By that time, the average fund has hogenerated nearly all, or 96 percent, of its total gain, the study said. After year nine, the average fund produces just 4 percent of total value, said Nik Morandi, a Pantheon partner and co-author of “Residual Value in Mature Private Equity Funds.” (The other co-authors are Pierre Garnier, a Pantheon associate, and Ian Roberts, a senior research associate.)
“The value left after year nine was very limited for the average fund,” Morandi said.
Pantheon based the study on performance data for nearly 700 funds, including buyout and venture capital. It selected funds where there was at least 10 years of performance data available. The oldest pool was a 1983 vintage, while the youngest was from 2004. The study looked at performance, meaning IRR and total value to paid in (TVPI) capital of older funds, Morandi said.
The study found that first- or second-quartile funds still produced a better IRR than bottom-quartile funds during the later period (years seven to 14), Morandi said. “Quality still matters in the later years,” he said. “You are better off getting rid of third-quartile funds in later years even with the expected bump.”One surprise: Lower-quartile funds appeared to be “late developers.” These pools generated the majority of their value in their later years, from years seven to 14, Morandi said. “If you are a holder of third- or fourth-quartile PE funds, you need to be fairly patient because the value generated comes through much later than first- and second-quartile (funds),” he said.
Based on historical performance, the data suggest secondary buyers are better off buying first-quartile funds unless they can achieve a “very significant discount” on third-quartile funds, Morandi added.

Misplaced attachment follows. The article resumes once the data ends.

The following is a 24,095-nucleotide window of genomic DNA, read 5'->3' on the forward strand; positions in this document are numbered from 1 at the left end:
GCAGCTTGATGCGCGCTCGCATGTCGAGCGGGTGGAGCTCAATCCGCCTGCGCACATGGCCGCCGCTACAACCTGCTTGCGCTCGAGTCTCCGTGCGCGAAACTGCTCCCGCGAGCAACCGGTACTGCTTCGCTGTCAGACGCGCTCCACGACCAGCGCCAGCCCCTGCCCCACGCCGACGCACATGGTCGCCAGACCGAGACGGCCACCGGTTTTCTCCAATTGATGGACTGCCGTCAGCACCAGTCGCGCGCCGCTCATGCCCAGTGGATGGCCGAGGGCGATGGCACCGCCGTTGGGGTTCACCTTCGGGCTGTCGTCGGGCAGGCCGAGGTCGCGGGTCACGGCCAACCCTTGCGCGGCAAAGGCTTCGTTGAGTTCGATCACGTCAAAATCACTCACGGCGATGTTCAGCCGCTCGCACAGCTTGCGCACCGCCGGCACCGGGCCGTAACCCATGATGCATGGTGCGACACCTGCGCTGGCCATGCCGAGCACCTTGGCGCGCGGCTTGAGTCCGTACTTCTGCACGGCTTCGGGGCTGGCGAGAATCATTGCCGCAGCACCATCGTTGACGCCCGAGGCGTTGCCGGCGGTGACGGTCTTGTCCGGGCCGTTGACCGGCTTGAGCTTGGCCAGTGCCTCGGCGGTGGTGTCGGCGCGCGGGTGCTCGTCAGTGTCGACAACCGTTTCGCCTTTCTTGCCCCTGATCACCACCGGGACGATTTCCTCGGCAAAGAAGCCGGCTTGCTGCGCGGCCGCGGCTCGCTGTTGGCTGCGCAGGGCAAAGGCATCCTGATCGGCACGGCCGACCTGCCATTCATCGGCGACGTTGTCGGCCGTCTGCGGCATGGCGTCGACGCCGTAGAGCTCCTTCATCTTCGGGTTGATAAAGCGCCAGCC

So-called “zombie” funds – vehicles that generate very little or potentially negative returns – fall into the bottom quartile, he said. Based on the data, Morandi suggests that owners of these funds try to exit without suffering a big discount to net asset value or close to NAV.Mature funds delivered another surprise: Nearly one-fourth of the funds “fizzled out” after their sixth or seventh year and didn’t generate any value, Morandi said. Another 25 percent “went out with a bang” and generated more than half of total gains after year seven, he said. But for the average fund, most of the total gain is generated by year nine, he said.
Secondary buyers of mature funds need to be especially careful. “If they buy the right subset of funds at the right price they can generate really attractive returns,” Morandi said. “But if they buy wrong, they risk getting a potentially negative return.”
In today’s market, many LPs have chosen to trim down their private equity portfolios by selling so-called “tail-end” funds. These are investment vehicles in the last years of their lives (generally 10 years with a few one-year extensions built in) that still hold some investments and still require some investor monitoring.
Sales of these tail- end funds have helped boost the private equity secondaries market to record levels of deal volume over the past few years, with estimates for this year of more than $30 billion.
Returns on remaining NAV, by quartiles